Frequently Asked Questions regarding
Geneva College v. Sebelius, filed 2/21/2012
1. What was the College’s motivation for filing this lawsuit?
The lawsuit was filed in response to the Obama administration’s unconstitutional mandate that religious employers provide abortion-inducing drugs at no cost to employees as part of their healthcare coverage. We believe the government does not have the right to require religious organizations to act in a way contrary to deeply-held religious beliefs, nor to take to itself the right to define what constitutes the free exercise of religion.
2. Why now?
The Department of Health and Human Services (HHS) publicized their “interim final rules” last August. Geneva and thousands of others filed protests during the window for public comment, which closed September 30. HHS published the wording of the “final rule” in January, with no changes. The rules grandfather our current insurance benefit plans only until such time as we make changes, at which point we are to comply with the new rules. The mandate must be confronted before we become subject to the new rules.
3. How did Geneva deliberate over this decision?
The decision to file a protest of HHS’s new rules was made by the administration in consultation with the Board of Trustees last September, near the end of the window for public comment and during the busy fall semester startup. When the final rule was published in January, attention was focused on formulating an appropriate response. The Trustees voted to proceed with the lawsuit during a conference call on February 10. President Smith announced the intention to file suit on February 16, and feedback from the campus community was overwhelmingly—although not uniformly—positive. The same pattern of feedback has been seen since the press conference on February 21.
4. Does this mean Geneva will not provide contraception drugs as part of its healthcare coverage?
No. Geneva has and intends to continue to provide coverage for birth control drugs that act before conception. The lawsuit is directed toward abortifacient drugs that, although classified by the FDA as contraceptives, act to induce abortions after life has begun. These include the drugs Plan B and Ella, sometimes referred to as “morning-after” or “week-after” pills.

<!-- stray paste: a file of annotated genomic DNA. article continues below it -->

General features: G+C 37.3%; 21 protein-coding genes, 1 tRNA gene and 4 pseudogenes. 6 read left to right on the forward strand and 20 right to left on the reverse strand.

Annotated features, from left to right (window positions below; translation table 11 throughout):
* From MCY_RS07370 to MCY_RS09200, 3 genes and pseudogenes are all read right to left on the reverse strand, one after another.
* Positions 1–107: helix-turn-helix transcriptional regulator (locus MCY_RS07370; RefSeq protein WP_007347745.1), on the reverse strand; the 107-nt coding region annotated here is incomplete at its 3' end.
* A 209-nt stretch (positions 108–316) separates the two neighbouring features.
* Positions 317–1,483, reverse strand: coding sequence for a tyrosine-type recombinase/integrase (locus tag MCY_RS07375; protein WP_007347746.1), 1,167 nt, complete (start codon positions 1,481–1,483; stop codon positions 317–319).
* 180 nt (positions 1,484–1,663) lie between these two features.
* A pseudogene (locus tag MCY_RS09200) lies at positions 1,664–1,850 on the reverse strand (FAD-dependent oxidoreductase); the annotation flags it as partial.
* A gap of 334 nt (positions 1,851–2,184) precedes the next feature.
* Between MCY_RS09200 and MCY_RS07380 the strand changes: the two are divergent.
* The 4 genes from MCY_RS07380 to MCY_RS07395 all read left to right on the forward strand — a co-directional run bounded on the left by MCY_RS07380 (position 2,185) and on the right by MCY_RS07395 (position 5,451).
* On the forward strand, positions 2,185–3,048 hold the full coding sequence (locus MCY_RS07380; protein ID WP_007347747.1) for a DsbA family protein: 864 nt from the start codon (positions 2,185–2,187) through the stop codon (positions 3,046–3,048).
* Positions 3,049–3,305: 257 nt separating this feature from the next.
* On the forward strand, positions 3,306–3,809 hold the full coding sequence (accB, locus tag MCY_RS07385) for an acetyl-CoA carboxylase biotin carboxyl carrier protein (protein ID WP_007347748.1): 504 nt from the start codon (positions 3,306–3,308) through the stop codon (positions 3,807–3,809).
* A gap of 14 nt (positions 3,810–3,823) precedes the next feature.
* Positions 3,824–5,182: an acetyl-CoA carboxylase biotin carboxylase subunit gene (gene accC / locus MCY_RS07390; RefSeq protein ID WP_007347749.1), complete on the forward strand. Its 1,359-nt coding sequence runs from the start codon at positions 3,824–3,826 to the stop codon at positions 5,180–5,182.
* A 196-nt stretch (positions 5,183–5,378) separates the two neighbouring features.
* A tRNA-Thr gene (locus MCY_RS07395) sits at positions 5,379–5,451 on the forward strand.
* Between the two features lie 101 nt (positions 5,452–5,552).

5. Was Geneva paying for these medications before?
Our contract with our health insurance provider contains two specific exclusions. We exclude coverage for elective abortions (with very few exceptions), and we exclude coverage for abortion inducing drugs. We discovered that, because the FDA has labeled certain drugs to which we object as “contraceptives,” our insurance provider has listed these as eligible for coverage. We are working with our health insurance provider to ensure that these drugs are, in fact, excluded from coverage, per the terms of our contract.
6. What about coverage for contraceptive drugs prescribed to treat specific health conditions other than pregnancy?
Drugs prescribed to treat diagnosed medical conditions, not as contraceptives or abortifacients, are covered and the College plans for them to be covered in the future. The purpose of the prescription is relevant.
7. Is the College’s position on abortion new?
No. The Reformed Presbyterian Church of North America (RPCNA), which founded the college in 1848, holds the position that human life begins at conception. Geneva's policies have long reflected the position of the church in that we have excluded coverage for elective abortions and abortion-inducing drugs from the insurance plans we provide to our employees and students. Reflecting this position, Geneva has participated in community-wide pro-life awareness campaigns, such as Life Ring, sponsored public events in which we have explored the religious dimensions of the abortion issue, and sent groups of students to Washington, DC, to participate in the annual March for Life, supporting the sanctity of human life and opposition to the Roe v. Wade decision.